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7 thoughts on “Strong Female Characters: Princess Elsa”

  1. I think that Frozen is a huge step back for the Disney studios. And even though the main reason for it is Anna, not Elsa, I honestly don’t see any of what you see (why exactly did you give her full points for changing when you say yourself that the change is very sudden?). What I see is a very inconsistent character who is more or less a plot device – she changed into whatever the plot currently needs her to be with no development whatsoever. The main crux is the Let it go song. Everything she claims in this song she doesn’t do. She just closes herself in even more, and I really don’t see any difference if she does it in a castle or in an ice castle. She isolates herself. The praised sister relationship is barely there and doesn’t feel realistic to me at all. And that she doesn’t have a romance is in this case a point against the movie. Because naturally the “princess” gets a relationship in the end while a romance for a ruling “queen” is apparently impossible.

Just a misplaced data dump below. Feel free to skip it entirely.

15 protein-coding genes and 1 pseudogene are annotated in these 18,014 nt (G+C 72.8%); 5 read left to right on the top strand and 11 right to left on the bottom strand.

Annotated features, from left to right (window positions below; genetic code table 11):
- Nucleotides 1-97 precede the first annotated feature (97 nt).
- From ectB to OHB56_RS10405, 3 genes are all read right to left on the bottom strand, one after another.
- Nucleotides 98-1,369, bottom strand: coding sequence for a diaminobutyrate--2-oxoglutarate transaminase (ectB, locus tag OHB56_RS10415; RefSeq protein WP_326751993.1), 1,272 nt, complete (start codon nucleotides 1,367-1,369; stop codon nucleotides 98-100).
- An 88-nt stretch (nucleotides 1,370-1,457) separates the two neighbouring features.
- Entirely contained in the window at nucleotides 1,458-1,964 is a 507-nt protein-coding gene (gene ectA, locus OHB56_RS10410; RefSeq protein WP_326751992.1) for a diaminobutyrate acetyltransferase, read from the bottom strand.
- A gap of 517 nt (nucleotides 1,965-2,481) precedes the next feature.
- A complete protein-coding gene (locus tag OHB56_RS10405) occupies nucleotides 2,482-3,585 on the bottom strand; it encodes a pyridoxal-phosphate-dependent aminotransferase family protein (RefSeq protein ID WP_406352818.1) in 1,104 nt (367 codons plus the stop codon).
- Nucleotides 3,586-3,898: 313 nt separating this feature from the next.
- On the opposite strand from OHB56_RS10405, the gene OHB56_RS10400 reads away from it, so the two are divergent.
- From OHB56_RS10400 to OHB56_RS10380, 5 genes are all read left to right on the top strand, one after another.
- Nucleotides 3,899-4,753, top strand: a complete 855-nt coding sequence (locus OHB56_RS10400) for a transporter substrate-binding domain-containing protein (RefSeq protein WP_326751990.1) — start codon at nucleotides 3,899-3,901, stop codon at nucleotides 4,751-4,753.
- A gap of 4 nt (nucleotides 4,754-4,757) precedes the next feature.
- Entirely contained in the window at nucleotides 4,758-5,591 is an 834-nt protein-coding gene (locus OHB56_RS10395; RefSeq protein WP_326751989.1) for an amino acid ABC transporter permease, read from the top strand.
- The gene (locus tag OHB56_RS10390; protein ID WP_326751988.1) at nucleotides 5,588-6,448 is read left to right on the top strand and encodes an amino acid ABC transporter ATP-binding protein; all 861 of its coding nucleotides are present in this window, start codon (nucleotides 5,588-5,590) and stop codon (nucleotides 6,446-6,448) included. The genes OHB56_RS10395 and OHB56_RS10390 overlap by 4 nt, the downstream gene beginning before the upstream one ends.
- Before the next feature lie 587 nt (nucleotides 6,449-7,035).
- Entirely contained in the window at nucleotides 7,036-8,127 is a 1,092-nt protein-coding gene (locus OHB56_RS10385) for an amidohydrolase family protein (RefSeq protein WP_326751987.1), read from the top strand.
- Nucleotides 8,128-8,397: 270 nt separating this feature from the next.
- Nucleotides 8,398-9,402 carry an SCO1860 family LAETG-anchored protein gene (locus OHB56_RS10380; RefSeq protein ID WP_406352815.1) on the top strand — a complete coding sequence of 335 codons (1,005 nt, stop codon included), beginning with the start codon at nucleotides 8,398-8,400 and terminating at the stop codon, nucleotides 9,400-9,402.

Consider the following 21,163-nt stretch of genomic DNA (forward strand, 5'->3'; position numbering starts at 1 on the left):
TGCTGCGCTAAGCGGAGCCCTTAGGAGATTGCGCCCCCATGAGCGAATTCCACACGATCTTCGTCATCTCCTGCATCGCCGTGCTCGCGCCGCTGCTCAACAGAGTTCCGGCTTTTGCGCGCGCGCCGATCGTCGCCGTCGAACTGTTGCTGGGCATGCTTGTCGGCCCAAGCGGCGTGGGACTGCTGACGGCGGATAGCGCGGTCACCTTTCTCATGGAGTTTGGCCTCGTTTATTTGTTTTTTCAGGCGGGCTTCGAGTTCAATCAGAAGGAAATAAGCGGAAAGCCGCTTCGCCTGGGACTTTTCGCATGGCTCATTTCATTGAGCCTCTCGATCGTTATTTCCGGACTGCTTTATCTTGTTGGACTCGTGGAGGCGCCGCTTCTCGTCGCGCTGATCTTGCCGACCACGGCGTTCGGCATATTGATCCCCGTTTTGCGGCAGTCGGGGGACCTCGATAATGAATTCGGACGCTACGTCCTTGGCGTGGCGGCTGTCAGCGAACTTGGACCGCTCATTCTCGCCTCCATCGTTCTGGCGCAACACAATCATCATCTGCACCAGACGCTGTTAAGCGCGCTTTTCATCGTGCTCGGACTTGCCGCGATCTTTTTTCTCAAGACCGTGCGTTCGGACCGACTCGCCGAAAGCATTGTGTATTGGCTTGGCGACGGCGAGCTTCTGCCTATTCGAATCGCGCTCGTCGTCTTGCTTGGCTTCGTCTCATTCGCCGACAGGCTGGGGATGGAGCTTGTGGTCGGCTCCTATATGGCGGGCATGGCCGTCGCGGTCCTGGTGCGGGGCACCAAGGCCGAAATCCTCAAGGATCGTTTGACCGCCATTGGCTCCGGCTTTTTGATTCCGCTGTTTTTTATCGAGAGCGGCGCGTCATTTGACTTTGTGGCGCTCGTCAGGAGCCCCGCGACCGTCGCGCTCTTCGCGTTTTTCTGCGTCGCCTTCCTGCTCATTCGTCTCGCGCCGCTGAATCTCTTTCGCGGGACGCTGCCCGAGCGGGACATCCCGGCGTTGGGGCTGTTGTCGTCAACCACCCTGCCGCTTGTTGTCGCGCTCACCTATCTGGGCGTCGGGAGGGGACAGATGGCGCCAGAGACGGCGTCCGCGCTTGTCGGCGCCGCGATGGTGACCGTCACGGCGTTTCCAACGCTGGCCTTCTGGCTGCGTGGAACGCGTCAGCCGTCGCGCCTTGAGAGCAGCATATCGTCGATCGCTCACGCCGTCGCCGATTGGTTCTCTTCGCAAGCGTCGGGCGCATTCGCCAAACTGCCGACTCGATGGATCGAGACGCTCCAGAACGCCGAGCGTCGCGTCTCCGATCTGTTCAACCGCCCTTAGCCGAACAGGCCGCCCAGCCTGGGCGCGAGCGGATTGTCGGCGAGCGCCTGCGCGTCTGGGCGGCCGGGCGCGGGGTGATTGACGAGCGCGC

I honestly don’t get it. I don’t get why a pandering movie like Frozen gets so much undeserved praised when Disney has shown that they can do so much better with characters like Mulan and Rapunzel.

    1. Once again, I’m going to disagree with you there. I gave Elsa the point for developing over the course of the story because we see her personality change, and it sticks. True, she does close herself off again when Ana comes to fetch her, but I think that’s pretty realistic behaviour for someone in her position and by the end of the film she’s opened up again and feels confident with her own abilities. The same goes for her relationship with her sister – it isn’t spelled out, but it still progresses and develops with real warmth.